Social Entrepreneur Solving India's Sanitation Crisis
A simple solution to a disgusting problem
"The toilet is a part of the history of human hygiene which is critical chapter in the growth of civilization."
[Dr. Bindeshwar Pathak]
Anyone who has seen the blockbuster film “Slumdog Millionaire” would remember one scene above all others. I am referring, of course, to the “potty scene” where the young Jamal is shown relieving himself in an open pit. The scene caused a lot of adverse reaction in India as unrepresentative of true India. But according to a joint study conducted by the World Health Organization and UNICEF, 665 million Indians, or nearly two-thirds of them defecate in the open. I am not sure if these 665 included people using indoor toilets without plumbing; if it did not, then the number of Indians defecating in an unhygienic manner is even greater.
I love traveling by train when I am in India and have many enchanting childhood memories of such travel. But one of the less enchanting memory is of seeing people relieving themselves in the open whenever the train passed some open areas in the mornings. Some of these people would stand up holding their pajamas or dhotis to protect their dignity at the sight of the approaching train; most would carry on without paying any attention to those seeing them perform one of their most private functions. I never thought of this as anything abnormal and it took a foreigner for me to realize how demeaning this scene was. That was when I read V.S. Naipaul’s “An Area of Darkness”. Naipaul, a Trinidadian of Indian origin, was aghast at seeing such scenes when traveling through India for the first time. I realized then that what I had taken as something natural was somewhat unique to India and Indians. Whereas people in other undeveloped countries may be forced into defecating in the open, they won’t accept it as something normal as we do.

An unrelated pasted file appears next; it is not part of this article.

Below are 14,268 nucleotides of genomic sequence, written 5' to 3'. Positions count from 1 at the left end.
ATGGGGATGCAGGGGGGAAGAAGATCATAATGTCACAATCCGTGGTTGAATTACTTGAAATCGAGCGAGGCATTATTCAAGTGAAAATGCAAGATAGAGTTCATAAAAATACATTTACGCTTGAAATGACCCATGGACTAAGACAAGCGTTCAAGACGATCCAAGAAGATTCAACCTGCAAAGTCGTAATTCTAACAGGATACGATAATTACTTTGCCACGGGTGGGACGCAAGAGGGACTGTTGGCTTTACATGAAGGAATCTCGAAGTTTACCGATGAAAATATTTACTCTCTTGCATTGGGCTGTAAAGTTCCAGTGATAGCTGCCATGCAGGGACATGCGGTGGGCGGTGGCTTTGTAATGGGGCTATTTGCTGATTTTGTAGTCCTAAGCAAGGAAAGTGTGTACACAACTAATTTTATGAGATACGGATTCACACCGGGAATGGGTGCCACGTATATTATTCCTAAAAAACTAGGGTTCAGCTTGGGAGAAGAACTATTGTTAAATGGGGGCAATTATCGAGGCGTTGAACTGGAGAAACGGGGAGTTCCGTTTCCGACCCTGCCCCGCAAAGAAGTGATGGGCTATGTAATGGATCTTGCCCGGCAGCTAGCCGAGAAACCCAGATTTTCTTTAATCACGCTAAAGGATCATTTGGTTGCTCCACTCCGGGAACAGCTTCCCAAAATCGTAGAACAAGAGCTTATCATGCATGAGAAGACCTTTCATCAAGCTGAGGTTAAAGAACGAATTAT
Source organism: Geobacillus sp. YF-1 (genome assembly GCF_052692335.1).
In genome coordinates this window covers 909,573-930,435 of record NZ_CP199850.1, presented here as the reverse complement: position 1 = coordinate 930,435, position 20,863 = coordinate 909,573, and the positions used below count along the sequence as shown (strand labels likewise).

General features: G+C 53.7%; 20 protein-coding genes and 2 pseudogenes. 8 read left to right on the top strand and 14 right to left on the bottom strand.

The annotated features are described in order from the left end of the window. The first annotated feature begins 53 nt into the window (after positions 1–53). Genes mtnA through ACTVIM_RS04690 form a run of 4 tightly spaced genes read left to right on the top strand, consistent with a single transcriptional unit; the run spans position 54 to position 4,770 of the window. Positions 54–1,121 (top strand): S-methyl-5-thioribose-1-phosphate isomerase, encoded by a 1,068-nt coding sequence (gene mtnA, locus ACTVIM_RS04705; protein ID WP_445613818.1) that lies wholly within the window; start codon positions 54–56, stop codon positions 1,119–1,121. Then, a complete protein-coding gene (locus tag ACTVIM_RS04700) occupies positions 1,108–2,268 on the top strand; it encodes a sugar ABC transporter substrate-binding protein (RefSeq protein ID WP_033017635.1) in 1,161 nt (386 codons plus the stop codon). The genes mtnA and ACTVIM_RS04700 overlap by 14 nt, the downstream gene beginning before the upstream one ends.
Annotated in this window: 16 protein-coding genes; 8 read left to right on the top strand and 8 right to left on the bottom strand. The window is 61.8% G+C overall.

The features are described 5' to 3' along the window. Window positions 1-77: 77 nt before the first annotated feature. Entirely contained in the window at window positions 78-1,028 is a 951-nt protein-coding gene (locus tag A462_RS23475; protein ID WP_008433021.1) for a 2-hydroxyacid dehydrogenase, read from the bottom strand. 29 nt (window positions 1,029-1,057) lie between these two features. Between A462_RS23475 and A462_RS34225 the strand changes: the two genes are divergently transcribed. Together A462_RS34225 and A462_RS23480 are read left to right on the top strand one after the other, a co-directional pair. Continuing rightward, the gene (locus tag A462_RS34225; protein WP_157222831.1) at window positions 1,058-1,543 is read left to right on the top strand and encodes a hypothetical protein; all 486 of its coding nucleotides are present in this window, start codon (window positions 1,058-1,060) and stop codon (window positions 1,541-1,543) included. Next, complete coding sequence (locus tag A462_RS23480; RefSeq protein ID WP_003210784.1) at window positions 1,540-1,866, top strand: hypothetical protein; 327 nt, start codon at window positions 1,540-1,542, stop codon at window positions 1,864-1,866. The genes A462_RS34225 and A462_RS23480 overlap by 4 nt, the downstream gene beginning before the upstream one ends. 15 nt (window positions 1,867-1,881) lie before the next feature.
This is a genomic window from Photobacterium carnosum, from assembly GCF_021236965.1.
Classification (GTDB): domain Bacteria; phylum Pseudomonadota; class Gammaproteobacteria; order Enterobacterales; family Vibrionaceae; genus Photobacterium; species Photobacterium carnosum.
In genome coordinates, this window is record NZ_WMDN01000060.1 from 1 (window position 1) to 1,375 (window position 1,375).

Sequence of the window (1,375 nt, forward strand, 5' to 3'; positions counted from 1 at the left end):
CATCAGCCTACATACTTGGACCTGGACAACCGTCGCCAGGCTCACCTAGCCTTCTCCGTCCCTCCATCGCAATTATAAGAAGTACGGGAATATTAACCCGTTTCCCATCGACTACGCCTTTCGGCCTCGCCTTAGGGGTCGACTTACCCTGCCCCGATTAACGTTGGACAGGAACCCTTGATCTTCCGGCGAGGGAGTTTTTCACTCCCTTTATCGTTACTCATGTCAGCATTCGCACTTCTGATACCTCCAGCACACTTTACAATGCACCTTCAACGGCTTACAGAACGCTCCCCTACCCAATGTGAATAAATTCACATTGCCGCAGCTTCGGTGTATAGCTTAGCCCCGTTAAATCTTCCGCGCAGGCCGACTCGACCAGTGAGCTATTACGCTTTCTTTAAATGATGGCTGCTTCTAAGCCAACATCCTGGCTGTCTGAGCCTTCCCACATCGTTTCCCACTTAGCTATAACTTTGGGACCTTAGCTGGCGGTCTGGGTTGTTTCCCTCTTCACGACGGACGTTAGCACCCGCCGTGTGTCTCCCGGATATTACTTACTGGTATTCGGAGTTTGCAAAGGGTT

Another thing unique about India is the way we treat those who take care of our excrement. During my childhood in Lyalpur as well as the first decade of my stay in Delhi, our house and, indeed, the street on which we lived did not have indoor plumbing. A woman came to manually scrape our excrement with a pick-up and transfer it to a larger basket -tassla- which she carried outside on her head. Like everyone else, I also avoided her touch as if touching her would somehow make me touch the feces that she just cleaned and carried. She was not allowed to touch our water taps, we would pour water in a bucket reserved for this purpose while she stepped a couple of steps away from us. It never occurred to me that there was something wrong in my behaviour: But it did so to a Brahmin kid growing up in a village in Bihar. Bindeshwar Pathak, a six year old boy, wondered what would happen if he touched such a person. When he did, his mother was hugely upset with the sacrilege he had committed and made him swallow cow dung and urine and bathe in the water of the holy Ganga to purify him from his “polluting” activity. He realized that "If they (scavengers) continue to clean human excreta, they will not be accepted into society."
People who clean and carry human human waste, which we euphemistically call night soil, have been known by various names. We used to call them bhangi or bhangan. In military cantonments, they began to be called jemadar or jemadarni for some obscure reason. Gandhi called them harijan or children of god. But it was the British who coined a term for them for their census purposes which has become a standard expression in Indian English. That term is Scavenger. The dictionary meaning of scavenger is “an animal or other organism that feeds on dead organic matter” or “a person who searches through and collects items from discarded material”. In India, however, the word generally means the person who manually cleans toilets.